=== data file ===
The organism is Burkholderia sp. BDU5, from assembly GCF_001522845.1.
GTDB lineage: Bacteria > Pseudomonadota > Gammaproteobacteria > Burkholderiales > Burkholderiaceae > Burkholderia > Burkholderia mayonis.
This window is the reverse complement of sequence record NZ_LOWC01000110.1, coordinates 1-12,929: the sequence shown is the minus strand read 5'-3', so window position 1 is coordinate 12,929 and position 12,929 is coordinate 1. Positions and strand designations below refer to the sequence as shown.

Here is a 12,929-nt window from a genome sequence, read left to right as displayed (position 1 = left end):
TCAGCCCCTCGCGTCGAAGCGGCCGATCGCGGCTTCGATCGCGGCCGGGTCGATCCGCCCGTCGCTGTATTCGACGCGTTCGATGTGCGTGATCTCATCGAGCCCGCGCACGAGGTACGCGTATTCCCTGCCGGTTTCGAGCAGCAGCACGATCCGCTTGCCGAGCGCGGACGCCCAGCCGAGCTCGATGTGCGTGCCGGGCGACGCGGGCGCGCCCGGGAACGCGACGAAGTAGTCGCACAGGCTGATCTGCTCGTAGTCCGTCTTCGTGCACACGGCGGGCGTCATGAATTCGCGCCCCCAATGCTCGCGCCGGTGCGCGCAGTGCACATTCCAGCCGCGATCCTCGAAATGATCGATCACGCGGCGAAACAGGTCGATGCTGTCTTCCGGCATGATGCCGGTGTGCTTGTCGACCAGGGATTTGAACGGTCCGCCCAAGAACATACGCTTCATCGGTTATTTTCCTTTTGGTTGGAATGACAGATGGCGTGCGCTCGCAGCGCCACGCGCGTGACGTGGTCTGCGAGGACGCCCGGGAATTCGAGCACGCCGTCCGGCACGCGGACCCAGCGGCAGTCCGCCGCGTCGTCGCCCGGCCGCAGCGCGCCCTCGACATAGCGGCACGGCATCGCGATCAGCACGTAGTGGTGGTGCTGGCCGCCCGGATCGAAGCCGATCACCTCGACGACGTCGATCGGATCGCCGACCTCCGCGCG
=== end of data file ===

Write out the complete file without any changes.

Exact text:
The organism is Burkholderia sp. BDU5, from assembly GCF_001522845.1.
GTDB lineage: Bacteria > Pseudomonadota > Gammaproteobacteria > Burkholderiales > Burkholderiaceae > Burkholderia > Burkholderia mayonis.
This window is the reverse complement of sequence record NZ_LOWC01000110.1, coordinates 1-12,929: the sequence shown is the minus strand read 5'-3', so window position 1 is coordinate 12,929 and position 12,929 is coordinate 1. Positions and strand designations below refer to the sequence as shown.

Here is a 12,929-nt window from a genome sequence, read left to right as displayed (position 1 = left end):
TCAGCCCCTCGCGTCGAAGCGGCCGATCGCGGCTTCGATCGCGGCCGGGTCGATCCGCCCGTCGCTGTATTCGACGCGTTCGATGTGCGTGATCTCATCGAGCCCGCGCACGAGGTACGCGTATTCCCTGCCGGTTTCGAGCAGCAGCACGATCCGCTTGCCGAGCGCGGACGCCCAGCCGAGCTCGATGTGCGTGCCGGGCGACGCGGGCGCGCCCGGGAACGCGACGAAGTAGTCGCACAGGCTGATCTGCTCGTAGTCCGTCTTCGTGCACACGGCGGGCGTCATGAATTCGCGCCCCCAATGCTCGCGCCGGTGCGCGCAGTGCACATTCCAGCCGCGATCCTCGAAATGATCGATCACGCGGCGAAACAGGTCGATGCTGTCTTCCGGCATGATGCCGGTGTGCTTGTCGACCAGGGATTTGAACGGTCCGCCCAAGAACATACGCTTCATCGGTTATTTTCCTTTTGGTTGGAATGACAGATGGCGTGCGCTCGCAGCGCCACGCGCGTGACGTGGTCTGCGAGGACGCCCGGGAATTCGAGCACGCCGTCCGGCACGCGGACCCAGCGGCAGTCCGCCGCGTCGTCGCCCGGCCGCAGCGCGCCCTCGACATAGCGGCACGGCATCGCGATCAGCACGTAGTGGTGGTGCTGGCCGCCCGGATCGAAGCCGATCACCTCGACGACGTCGATCGGATCGCCGACCTCCGCGCG